About 113 km or roughly 1.5 hours by train from the northwest part of the congested capital, Chichibu region in Saitama prefecture is now becoming a sought-after destination for nature wonders, mountain trekking, river cruising, hot springs onsen, historical sights, and gastronomical delights, including saké and liquor breweries.
The oldest document about Japan's history was a collection of Chinese history. The History of 24 Dynasties written in the First Century AD. However the facts showed that Japan was home to a large hunting and gathering society before cultivation of rice and the introduction of technology.
The region of Tajima, which refers to northern Hyogo prefecture, offers a completely different face to that of southern Hyogo, which comprises of big city names such as Kobe where many skyscrapers and vivid colors of neon lights characterize the province. On the contrary, this part of Hyogo is full of nature, history and boasts of premium quality hot springs.
Nearly two million people live in Fukushima. The majority of the prefecture – the third largest after Hokkaido and Iwate – was untouched by radiation, while many areas that were impacted have reached levels below what is reported in many cities around the world. Visitors need not worry about eating the produce or drinking the water. The bigger concern is whether everything Fukushima has to offer can be packed into a single trip!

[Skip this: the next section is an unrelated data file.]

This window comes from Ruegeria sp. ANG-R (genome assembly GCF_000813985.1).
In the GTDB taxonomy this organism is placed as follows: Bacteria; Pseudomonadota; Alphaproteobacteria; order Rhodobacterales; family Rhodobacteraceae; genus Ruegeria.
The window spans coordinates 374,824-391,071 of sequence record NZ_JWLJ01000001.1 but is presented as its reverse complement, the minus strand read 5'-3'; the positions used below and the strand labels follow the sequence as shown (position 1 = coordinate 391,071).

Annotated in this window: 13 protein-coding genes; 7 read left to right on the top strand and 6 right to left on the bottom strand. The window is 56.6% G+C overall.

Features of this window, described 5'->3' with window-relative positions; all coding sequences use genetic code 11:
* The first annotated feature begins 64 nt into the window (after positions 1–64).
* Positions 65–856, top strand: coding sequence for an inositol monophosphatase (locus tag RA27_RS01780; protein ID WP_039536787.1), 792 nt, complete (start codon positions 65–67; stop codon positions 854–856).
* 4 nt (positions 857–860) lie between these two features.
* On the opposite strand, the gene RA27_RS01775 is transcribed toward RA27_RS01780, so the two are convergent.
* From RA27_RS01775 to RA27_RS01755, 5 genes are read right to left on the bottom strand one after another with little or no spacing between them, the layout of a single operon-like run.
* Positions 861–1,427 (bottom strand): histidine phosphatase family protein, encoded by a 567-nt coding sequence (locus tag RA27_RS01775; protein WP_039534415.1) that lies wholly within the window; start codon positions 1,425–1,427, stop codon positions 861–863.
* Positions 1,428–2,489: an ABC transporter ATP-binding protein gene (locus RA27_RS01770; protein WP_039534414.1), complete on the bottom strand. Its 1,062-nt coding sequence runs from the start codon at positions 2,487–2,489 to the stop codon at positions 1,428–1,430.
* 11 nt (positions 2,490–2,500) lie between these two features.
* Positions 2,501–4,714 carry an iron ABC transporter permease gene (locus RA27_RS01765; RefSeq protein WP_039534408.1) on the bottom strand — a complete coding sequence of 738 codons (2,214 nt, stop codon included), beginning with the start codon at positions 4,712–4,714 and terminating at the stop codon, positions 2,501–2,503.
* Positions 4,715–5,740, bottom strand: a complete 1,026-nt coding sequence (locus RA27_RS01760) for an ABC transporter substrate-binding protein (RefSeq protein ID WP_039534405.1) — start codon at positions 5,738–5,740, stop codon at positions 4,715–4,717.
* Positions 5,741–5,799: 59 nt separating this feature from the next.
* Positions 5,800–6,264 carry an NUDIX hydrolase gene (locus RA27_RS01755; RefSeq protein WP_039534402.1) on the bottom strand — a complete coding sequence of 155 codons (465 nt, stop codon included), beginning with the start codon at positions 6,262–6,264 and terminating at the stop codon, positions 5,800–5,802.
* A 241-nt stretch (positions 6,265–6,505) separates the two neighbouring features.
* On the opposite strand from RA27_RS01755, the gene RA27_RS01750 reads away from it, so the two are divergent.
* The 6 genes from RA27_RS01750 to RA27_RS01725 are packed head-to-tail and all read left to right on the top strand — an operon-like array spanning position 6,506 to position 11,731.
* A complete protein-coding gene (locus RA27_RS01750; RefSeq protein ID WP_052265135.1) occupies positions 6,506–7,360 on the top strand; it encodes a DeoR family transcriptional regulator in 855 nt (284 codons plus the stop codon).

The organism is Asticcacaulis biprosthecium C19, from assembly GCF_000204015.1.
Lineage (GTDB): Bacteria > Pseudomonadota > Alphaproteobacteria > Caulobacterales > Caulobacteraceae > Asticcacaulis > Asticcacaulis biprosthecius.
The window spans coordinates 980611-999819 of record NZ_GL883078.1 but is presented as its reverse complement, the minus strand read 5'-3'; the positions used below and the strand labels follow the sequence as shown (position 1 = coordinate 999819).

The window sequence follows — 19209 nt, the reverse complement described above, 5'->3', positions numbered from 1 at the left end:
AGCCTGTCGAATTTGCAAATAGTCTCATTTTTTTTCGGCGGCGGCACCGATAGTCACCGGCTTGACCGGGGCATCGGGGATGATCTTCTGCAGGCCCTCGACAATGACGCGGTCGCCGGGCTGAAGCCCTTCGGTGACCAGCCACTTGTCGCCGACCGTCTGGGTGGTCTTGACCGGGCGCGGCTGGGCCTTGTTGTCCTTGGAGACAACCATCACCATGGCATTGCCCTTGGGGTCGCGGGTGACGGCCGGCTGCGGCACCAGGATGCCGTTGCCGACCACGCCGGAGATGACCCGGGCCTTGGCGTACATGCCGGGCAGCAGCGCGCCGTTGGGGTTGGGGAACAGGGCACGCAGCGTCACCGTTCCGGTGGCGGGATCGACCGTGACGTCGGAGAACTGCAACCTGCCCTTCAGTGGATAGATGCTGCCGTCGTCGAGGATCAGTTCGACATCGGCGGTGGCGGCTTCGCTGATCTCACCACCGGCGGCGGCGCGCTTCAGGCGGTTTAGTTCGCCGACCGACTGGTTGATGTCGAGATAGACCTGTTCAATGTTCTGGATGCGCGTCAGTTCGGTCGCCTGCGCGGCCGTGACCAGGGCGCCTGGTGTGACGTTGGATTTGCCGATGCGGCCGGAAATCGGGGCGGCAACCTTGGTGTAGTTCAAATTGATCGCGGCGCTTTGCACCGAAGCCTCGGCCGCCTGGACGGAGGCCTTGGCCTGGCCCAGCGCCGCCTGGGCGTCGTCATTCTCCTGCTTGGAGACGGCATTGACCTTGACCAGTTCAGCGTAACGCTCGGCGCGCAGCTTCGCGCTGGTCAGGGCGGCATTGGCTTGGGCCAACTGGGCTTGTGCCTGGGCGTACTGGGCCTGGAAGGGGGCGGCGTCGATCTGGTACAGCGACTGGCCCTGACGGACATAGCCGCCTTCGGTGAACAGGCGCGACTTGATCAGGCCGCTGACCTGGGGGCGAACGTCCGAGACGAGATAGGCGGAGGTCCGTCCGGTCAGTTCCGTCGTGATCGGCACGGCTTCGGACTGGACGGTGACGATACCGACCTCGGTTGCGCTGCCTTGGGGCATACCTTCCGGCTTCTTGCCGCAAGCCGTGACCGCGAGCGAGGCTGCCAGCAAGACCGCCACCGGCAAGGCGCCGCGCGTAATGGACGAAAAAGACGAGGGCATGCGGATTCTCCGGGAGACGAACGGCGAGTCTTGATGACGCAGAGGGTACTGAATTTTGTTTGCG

Dejima is located to the south of Nagasaki City and is easily accessed by tram. I got off the tram and was instantly surprised, as I was expecting to see Dejima on the seaside as it once was. However, I soon realized Dejima is no longer an island.
In the ordered days of the Edo Period, the northern parts of Japan were considered untamed lands of deep mountains and wild forests. One of the ways of entering this region was via the Nikko Kaido highway leading from Edo, now known as Tokyo, to Nikko. The early staging point for a journey on this famous road was Soka.
Even today, Beppu accounts for at least one tenths of Japan’s onsen production by volume. But although the place is a famous among the Japanese, and an increasingly popular destination for Korean and Chinese tourists, it is still relatively unknown to Western tourists in spite of its long history.
Depending on where you begin, a cedar-lined 1.7 km path (2,446 steps to be precise) leads either to the main shrine (三神合祭殿) at the summit, or to Gojunoto, a five-story pagoda that is registered as a national treasure.
Kakazu is such a famous historic battle ground, that regularly tour groups visit and explore the area. The extremely steep hills of the area were defended by the Japanese troops during the war.
One of the most pleasant surprises to emerge from my countryside break was to be introduced to some of Japan’s most beautiful, creative and inspiring works of traditional, hand-made art.